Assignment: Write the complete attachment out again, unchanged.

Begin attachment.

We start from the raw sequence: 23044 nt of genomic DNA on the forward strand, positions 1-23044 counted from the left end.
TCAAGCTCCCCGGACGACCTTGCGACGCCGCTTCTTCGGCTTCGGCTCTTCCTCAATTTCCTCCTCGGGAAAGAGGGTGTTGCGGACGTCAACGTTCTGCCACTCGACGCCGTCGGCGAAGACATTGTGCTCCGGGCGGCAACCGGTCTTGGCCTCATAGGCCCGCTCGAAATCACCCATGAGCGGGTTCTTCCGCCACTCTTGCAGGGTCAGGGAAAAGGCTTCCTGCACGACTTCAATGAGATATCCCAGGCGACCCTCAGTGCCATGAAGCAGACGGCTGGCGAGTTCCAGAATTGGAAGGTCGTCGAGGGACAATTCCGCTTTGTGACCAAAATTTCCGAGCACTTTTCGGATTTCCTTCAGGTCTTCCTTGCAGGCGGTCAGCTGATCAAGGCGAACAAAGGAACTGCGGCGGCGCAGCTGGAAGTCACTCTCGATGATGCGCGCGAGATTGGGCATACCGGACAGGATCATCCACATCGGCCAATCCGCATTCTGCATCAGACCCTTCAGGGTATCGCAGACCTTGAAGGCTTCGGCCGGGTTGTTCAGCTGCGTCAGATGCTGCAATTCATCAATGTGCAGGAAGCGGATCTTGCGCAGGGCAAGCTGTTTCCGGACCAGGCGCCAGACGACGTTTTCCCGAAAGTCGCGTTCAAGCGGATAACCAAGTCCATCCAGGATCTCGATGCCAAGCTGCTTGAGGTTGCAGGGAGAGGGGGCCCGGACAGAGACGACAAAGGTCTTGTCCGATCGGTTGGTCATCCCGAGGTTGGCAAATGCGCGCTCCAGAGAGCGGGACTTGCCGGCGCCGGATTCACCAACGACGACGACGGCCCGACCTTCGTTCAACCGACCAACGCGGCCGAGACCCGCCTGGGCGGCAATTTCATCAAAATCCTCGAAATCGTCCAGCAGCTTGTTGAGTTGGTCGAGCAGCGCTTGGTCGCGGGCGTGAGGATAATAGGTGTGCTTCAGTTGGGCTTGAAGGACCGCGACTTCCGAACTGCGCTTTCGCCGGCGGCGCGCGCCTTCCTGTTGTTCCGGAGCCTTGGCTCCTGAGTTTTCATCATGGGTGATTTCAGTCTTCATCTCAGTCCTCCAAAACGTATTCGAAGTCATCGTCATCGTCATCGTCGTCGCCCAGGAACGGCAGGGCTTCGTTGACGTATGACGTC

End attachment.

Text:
We start from the raw sequence: 23044 nt of genomic DNA on the forward strand, positions 1-23044 counted from the left end.
TCAAGCTCCCCGGACGACCTTGCGACGCCGCTTCTTCGGCTTCGGCTCTTCCTCAATTTCCTCCTCGGGAAAGAGGGTGTTGCGGACGTCAACGTTCTGCCACTCGACGCCGTCGGCGAAGACATTGTGCTCCGGGCGGCAACCGGTCTTGGCCTCATAGGCCCGCTCGAAATCACCCATGAGCGGGTTCTTCCGCCACTCTTGCAGGGTCAGGGAAAAGGCTTCCTGCACGACTTCAATGAGATATCCCAGGCGACCCTCAGTGCCATGAAGCAGACGGCTGGCGAGTTCCAGAATTGGAAGGTCGTCGAGGGACAATTCCGCTTTGTGACCAAAATTTCCGAGCACTTTTCGGATTTCCTTCAGGTCTTCCTTGCAGGCGGTCAGCTGATCAAGGCGAACAAAGGAACTGCGGCGGCGCAGCTGGAAGTCACTCTCGATGATGCGCGCGAGATTGGGCATACCGGACAGGATCATCCACATCGGCCAATCCGCATTCTGCATCAGACCCTTCAGGGTATCGCAGACCTTGAAGGCTTCGGCCGGGTTGTTCAGCTGCGTCAGATGCTGCAATTCATCAATGTGCAGGAAGCGGATCTTGCGCAGGGCAAGCTGTTTCCGGACCAGGCGCCAGACGACGTTTTCCCGAAAGTCGCGTTCAAGCGGATAACCAAGTCCATCCAGGATCTCGATGCCAAGCTGCTTGAGGTTGCAGGGAGAGGGGGCCCGGACAGAGACGACAAAGGTCTTGTCCGATCGGTTGGTCATCCCGAGGTTGGCAAATGCGCGCTCCAGAGAGCGGGACTTGCCGGCGCCGGATTCACCAACGACGACGACGGCCCGACCTTCGTTCAACCGACCAACGCGGCCGAGACCCGCCTGGGCGGCAATTTCATCAAAATCCTCGAAATCGTCCAGCAGCTTGTTGAGTTGGTCGAGCAGCGCTTGGTCGCGGGCGTGAGGATAATAGGTGTGCTTCAGTTGGGCTTGAAGGACCGCGACTTCCGAACTGCGCTTTCGCCGGCGGCGCGCGCCTTCCTGTTGTTCCGGAGCCTTGGCTCCTGAGTTTTCATCATGGGTGATTTCAGTCTTCATCTCAGTCCTCCAAAACGTATTCGAAGTCATCGTCATCGTCATCGTCGTCGCCCAGGAACGGCAGGGCTTCGTTGACGTATGACGTC